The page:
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Nature Educator Remembers His Roots

Marc Magnus-Sharpe '85 When you ask biology major Marc Magnus-Sharpe '85 where his heart lies, chances are you will find the answer in the middle of the frothing rapids of a river or the steep, snowy slopes of a mountain. When you ask him what he does, you will get an entirely different story. Magnus-Sharpe is the founding principal of the Lefferts Gardens Charter School in New York City. Despite its location, this school reflects the outdoorsy nature of its principal. It is a member of the Green Schools Alliance and promotes a new and exciting form of learning, which Magnus-Sharpe first encountered at William and Mary.

He came to the College with a passion for the outdoors and a desire to learn. He needed a direction for his passion, but wasn't sure where to look.

"I give a lot of credit to the faculty," says Magnus-Sharpe. "During that time, I wavered between going pre-med or just being an outdoor enthusiast and they encouraged both."

While in a class with Professor Sylvia Shirley, Magnus-Sharpe had the opportunity to help build the ropes course by Lake Matoaka. This hands-on teaching experience combined with the teamwork and togetherness fostered by the ropes course struck a chord with the nature enthusiast. Right after college, he joined the organization Outward Bound, an outdoor adventure program that teaches inner-city youth interpersonal, survival and leadership skills.

"The youth that I saw at Outward Bound were often at risk and sometimes already a part of the juvenile system," says Magnus-Sharpe. "When you are roughing it in the wilderness, 24 hours a day and 30 days in a row with no running water or cell phones or video games, you really come face-to-face with the real issues. If you are doing your job right, somewhere a few days in you start to see a turn and you get a group that starts to pull together."

While the children Magnus-Sharpe led benefited from the experience, he also benefited — gaining all the materials he would need to teach kids again, this time in a classroom.

"When you don't have a lot of resources, you tend to struggle with getting access to a good education and the opportunities that come with that," says Magnus-Sharpe. "My job is to get these kids the start they need to go on to a good high school and college and ultimately a career."

The mission of the Lefferts Gardens Charter School is to connect mostly poor, immigrant families with the abundantly rich resources of New York City. These children, many of whom qualify for free tuition because of financial need, have access to the best the area has to offer.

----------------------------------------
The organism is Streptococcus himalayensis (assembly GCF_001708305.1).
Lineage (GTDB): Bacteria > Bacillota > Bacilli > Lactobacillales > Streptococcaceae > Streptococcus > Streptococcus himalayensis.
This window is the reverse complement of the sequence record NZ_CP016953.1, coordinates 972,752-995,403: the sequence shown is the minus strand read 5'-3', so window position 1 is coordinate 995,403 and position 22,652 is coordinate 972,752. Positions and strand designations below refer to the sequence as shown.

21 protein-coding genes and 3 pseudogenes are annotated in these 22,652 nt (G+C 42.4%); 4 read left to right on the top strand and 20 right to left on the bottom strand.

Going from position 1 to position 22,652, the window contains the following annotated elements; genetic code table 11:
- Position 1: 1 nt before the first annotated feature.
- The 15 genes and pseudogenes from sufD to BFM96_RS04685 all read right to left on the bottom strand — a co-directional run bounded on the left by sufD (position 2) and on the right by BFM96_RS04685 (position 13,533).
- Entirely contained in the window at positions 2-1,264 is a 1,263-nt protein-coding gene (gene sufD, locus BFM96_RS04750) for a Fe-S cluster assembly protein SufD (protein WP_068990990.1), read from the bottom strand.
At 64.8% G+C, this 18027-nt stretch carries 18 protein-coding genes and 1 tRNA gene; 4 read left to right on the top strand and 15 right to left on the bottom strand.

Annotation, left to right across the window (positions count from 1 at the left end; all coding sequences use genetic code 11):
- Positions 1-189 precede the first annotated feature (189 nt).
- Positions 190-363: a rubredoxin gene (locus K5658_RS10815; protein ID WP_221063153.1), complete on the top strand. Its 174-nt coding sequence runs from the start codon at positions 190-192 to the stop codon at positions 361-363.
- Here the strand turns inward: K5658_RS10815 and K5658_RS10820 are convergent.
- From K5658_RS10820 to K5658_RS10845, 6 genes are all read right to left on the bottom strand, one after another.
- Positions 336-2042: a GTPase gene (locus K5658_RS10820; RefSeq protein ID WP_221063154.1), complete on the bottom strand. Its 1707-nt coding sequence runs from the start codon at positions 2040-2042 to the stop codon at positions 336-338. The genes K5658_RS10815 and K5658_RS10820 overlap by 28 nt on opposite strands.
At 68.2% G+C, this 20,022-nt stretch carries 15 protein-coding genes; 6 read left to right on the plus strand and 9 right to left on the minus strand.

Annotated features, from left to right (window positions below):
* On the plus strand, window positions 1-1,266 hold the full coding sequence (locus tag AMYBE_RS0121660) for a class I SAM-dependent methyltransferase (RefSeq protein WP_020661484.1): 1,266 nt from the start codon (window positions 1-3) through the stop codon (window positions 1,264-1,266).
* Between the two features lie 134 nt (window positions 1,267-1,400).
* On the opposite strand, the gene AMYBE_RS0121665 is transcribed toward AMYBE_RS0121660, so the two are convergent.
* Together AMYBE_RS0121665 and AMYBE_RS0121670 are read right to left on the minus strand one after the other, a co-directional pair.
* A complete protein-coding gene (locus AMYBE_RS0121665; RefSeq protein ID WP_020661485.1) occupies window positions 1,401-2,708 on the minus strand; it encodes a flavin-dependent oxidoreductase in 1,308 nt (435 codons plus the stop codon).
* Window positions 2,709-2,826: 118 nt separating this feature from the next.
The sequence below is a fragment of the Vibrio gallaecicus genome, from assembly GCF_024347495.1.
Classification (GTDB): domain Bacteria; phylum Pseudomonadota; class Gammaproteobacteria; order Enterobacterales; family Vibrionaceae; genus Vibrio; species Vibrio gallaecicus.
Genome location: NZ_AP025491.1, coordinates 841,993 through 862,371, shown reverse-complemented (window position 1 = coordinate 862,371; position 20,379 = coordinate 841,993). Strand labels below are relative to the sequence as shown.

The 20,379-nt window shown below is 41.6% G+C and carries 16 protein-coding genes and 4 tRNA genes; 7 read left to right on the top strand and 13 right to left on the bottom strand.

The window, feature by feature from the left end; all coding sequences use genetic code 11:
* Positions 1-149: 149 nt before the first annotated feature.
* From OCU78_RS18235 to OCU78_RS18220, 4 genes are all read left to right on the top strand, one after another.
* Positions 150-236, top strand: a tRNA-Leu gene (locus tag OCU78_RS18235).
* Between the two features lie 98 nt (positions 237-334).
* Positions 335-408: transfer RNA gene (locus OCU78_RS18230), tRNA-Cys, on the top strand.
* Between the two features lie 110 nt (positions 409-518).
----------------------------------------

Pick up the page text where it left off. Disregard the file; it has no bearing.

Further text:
"My approach to teaching them is to take them outside of the classroom and let them experience things for themselves," says Magnus-Sharpe. "They go to the botanic garden and learn about plants and soil and the earthworms aerating the soil, helping to make the carrots grow that they eat for lunch."

He calls this technique "experiential learning." The kids take a field trip every Wednesday to explore one of the many venues their culture-rich neighborhood has to offer. Such outings include trips to the Brooklyn Botanic Garden, the Brooklyn Children's Museum and the Audubon Center.

"Each place has very strong educators who plan lessons for our kids," says Magnus-Sharpe. "We want them to learn in a way that defines the whole experience."

The students recently took a trip to the Lefferts Historic House, a model of an old farmhouse, so they could see what life would have been like in the 1820s. They got to take sheep wool and weave it into patterns used during the time of the Underground Railroad as they learned about escaping slaves.

Responsible science is also a major focus of the charter school. As the executive director of the Green Schools Alliance, Magnus-Sharpe hopes to instill among his students an awareness and love of the environment.

"We are trying to spread the word about sustainability through the students, who learn techniques of how to lower their school's carbon footprint," he says. "The United Nations International School, where I served as dean, was able to save $20,000 a year just through the Green Schools Alliance."

Although Marc Magnus-Sharpe is kept in the city by his fast-expanding project, he still finds time to get back to his outdoorsy roots.

"I don't know if I could live in New York City if I couldn't get out on the weekends," says Magnus-Sharpe. "There's a re-fueling that comes when you spend time outdoors. It's a wonderful balance."

This article first appeared in the William & Mary Alumni Magazine by the W&M Alumni Association.